• This is such a good collection for women. It’s all about healing and living, our bodies and our minds, and it’s also about love. I think you’d find a lot of ideas in here that you’d relate to.

One True Loves by Taylor Jenkins Reid

What’s it about?

In her twenties, Emma Blair marries her high school sweetheart, Jesse. They build a life for themselves, far away from the expectations of their parents and the people of their hometown in Massachusetts. They travel the world together, living life to the fullest and seizing every opportunity for adventure.

On their first wedding anniversary, Jesse is on a helicopter over the Pacific when it goes missing. Just like that, Jesse is gone forever.

Emma quits her job and moves home in an effort to put her life back together. Years later, now in her thirties, Emma runs into an old friend, Sam, and finds herself falling in love again. When Emma and Sam get engaged, it feels like Emma’s second chance at happiness.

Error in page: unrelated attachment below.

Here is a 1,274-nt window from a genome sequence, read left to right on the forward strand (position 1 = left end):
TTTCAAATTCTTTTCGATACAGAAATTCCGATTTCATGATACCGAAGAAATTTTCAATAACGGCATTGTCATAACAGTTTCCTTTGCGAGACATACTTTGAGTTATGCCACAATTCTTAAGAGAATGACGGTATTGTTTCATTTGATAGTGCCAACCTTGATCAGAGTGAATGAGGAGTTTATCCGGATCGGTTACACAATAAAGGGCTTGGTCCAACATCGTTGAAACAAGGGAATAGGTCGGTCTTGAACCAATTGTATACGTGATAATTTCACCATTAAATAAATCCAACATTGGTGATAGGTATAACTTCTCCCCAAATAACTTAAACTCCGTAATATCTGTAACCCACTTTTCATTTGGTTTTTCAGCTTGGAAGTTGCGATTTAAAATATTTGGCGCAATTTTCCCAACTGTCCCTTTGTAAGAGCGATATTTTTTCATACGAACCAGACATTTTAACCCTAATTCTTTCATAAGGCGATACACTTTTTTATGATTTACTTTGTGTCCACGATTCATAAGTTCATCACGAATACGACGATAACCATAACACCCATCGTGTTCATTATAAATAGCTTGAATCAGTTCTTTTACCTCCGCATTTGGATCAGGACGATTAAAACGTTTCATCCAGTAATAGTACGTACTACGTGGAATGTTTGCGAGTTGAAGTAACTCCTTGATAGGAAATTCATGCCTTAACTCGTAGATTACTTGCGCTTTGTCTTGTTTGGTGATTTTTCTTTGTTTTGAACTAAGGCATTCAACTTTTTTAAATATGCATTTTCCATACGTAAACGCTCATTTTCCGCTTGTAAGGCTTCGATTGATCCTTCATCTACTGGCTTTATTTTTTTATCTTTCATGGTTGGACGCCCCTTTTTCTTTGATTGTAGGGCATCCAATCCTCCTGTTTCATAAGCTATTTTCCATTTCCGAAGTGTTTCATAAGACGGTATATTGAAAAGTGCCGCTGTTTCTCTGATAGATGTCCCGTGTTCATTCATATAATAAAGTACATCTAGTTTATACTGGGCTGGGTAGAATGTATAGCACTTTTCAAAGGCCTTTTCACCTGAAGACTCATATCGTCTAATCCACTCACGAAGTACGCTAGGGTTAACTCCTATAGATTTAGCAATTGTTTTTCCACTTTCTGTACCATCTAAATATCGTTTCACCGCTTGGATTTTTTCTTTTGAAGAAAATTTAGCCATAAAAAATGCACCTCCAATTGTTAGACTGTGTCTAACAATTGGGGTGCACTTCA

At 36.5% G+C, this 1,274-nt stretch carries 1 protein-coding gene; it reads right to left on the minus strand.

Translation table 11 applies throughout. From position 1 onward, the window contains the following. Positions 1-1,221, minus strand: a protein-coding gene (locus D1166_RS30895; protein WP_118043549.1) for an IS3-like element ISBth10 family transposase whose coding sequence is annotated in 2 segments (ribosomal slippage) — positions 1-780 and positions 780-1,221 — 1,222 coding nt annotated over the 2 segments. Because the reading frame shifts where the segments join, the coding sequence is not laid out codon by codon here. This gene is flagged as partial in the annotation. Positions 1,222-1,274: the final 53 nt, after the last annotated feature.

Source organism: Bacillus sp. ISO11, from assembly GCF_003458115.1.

That is, until Jesse is found. He’s alive, and he’s been trying all these years to come home to her. With a husband and a fiancé, Emma has to now figure out who she is and what she wants, while trying to protect the ones she loves.

Who is her one true love? What does it mean to love truly?

Why I’m recommending it to you:

  • Oh man, this story made my heart grow three sizes. It was beautiful. Sweet and tender, emotionally honest and nuanced, and full of characters that I loved and rooted for.
  • This book definitely made me cry, but in the best of ways. My heart felt so full while I read this and especially when I finished. The emotions in this book are so real and relatable.
  • Taylor Jenkins Reid is one of my favorite authors of the year and I highly recommend anything she’s ever written, but this one is my favorite romance of hers. She is a phenomenal writer.
  • I loved the ending and I think you will too.

The Unhoneymooners by Christina Lauren

What’s it about?